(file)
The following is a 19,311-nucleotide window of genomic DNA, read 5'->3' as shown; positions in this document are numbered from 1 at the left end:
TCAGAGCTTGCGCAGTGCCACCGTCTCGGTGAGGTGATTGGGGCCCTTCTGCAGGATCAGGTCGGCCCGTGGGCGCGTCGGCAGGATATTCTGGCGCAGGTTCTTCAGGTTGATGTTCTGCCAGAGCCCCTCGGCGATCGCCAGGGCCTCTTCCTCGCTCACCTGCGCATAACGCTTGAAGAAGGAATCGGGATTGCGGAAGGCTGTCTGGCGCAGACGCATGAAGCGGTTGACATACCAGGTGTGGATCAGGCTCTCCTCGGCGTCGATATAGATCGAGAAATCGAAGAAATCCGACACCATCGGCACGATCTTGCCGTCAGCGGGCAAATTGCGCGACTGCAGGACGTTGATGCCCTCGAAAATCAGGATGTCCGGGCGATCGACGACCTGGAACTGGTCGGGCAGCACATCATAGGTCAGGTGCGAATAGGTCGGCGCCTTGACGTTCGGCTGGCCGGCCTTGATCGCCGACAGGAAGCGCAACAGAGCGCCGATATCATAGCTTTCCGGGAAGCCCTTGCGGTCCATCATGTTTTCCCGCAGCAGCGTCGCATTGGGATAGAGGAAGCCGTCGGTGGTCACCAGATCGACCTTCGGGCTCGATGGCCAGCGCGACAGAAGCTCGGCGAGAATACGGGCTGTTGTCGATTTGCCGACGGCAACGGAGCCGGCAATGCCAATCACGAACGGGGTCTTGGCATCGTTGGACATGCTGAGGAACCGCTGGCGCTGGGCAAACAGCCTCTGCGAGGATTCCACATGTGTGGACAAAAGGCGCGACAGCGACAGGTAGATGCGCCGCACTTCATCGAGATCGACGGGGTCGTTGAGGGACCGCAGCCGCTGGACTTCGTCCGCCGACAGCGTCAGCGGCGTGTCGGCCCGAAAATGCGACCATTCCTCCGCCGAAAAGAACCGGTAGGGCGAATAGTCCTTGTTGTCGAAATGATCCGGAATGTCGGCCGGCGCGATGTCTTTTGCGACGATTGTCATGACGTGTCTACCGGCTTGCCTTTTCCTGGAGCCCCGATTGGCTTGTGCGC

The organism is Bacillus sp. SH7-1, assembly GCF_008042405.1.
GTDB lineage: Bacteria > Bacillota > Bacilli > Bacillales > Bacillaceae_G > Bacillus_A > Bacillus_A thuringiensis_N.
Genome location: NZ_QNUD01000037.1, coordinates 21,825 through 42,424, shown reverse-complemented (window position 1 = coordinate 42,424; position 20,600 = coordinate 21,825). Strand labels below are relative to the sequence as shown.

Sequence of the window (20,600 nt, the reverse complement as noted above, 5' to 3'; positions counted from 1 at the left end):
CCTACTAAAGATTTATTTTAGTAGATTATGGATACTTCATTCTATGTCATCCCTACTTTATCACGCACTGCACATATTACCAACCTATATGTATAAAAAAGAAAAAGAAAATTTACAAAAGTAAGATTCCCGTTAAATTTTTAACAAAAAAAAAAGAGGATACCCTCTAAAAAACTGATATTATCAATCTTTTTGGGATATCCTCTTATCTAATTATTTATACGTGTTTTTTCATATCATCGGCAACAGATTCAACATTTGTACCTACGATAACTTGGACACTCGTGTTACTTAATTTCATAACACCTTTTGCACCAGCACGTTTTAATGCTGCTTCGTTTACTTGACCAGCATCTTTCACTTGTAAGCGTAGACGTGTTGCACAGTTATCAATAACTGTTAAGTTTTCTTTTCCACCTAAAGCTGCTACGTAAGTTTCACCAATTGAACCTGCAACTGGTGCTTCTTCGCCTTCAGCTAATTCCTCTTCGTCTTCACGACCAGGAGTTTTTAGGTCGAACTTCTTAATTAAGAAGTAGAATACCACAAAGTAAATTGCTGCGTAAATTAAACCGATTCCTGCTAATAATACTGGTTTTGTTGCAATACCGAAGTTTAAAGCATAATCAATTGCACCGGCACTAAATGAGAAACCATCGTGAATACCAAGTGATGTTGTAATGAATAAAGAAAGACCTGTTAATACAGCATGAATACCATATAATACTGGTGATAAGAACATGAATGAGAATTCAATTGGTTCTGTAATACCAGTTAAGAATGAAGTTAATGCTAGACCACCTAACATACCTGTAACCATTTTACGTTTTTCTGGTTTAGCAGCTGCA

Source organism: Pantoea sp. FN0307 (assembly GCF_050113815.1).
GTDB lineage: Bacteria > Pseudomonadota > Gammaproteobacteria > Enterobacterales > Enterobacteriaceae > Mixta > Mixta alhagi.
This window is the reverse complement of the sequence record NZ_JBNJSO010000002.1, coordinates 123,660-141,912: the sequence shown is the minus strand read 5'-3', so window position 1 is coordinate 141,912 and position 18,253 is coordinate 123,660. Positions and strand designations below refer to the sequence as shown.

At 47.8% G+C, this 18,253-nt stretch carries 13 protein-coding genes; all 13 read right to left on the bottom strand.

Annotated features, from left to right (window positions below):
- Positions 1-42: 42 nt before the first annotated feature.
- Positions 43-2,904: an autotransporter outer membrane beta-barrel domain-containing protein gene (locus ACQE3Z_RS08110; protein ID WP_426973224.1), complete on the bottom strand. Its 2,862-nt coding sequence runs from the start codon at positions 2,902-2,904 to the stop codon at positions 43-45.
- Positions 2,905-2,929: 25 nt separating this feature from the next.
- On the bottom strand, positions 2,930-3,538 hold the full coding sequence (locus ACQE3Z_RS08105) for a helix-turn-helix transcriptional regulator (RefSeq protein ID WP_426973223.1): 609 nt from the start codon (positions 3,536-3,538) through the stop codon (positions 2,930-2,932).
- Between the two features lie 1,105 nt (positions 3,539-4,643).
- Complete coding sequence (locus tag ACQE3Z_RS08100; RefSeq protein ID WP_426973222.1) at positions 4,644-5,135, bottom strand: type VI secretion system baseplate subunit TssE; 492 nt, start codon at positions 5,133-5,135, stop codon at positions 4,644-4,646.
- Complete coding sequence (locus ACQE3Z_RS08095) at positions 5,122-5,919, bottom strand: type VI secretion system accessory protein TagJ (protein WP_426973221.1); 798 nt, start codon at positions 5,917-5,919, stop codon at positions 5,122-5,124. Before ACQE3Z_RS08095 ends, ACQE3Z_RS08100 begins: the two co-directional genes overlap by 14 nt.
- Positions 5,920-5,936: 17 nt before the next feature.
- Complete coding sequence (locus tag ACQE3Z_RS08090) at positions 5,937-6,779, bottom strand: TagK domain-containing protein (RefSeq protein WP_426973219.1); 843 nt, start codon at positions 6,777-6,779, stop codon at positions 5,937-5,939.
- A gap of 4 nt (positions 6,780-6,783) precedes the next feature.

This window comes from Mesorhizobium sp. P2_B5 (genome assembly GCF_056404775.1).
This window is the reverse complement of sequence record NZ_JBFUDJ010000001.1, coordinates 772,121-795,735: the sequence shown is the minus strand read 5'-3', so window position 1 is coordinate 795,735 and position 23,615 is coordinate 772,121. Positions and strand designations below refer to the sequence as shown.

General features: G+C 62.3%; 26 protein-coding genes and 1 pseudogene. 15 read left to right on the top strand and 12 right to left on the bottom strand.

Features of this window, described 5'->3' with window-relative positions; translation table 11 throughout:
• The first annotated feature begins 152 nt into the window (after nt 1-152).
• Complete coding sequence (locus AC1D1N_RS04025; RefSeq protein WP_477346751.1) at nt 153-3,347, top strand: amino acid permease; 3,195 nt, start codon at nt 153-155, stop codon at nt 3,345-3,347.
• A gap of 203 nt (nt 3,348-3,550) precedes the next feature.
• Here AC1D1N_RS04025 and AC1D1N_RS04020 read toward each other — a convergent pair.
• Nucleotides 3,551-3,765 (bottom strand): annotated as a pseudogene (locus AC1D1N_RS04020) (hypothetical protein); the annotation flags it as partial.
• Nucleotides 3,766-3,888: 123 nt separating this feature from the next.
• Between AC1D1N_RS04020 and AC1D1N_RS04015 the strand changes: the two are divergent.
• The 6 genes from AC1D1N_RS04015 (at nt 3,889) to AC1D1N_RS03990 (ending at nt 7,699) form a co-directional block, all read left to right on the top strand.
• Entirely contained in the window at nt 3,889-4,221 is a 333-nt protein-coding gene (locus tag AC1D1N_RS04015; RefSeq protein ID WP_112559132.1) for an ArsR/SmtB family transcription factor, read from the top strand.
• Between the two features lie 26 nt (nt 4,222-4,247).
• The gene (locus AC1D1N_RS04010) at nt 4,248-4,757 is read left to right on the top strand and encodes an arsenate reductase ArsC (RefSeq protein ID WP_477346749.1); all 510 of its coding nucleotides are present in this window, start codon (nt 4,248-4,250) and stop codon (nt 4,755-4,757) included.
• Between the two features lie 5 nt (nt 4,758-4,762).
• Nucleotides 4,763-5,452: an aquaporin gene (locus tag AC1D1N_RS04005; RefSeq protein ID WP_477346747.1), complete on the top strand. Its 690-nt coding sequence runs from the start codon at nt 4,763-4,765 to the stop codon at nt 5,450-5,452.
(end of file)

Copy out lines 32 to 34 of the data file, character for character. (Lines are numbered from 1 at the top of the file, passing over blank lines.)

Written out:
• Nucleotides 3,766-3,888: 123 nt separating this feature from the next.
• Between AC1D1N_RS04020 and AC1D1N_RS04015 the strand changes: the two are divergent.
• The 6 genes from AC1D1N_RS04015 (at nt 3,889) to AC1D1N_RS03990 (ending at nt 7,699) form a co-directional block, all read left to right on the top strand.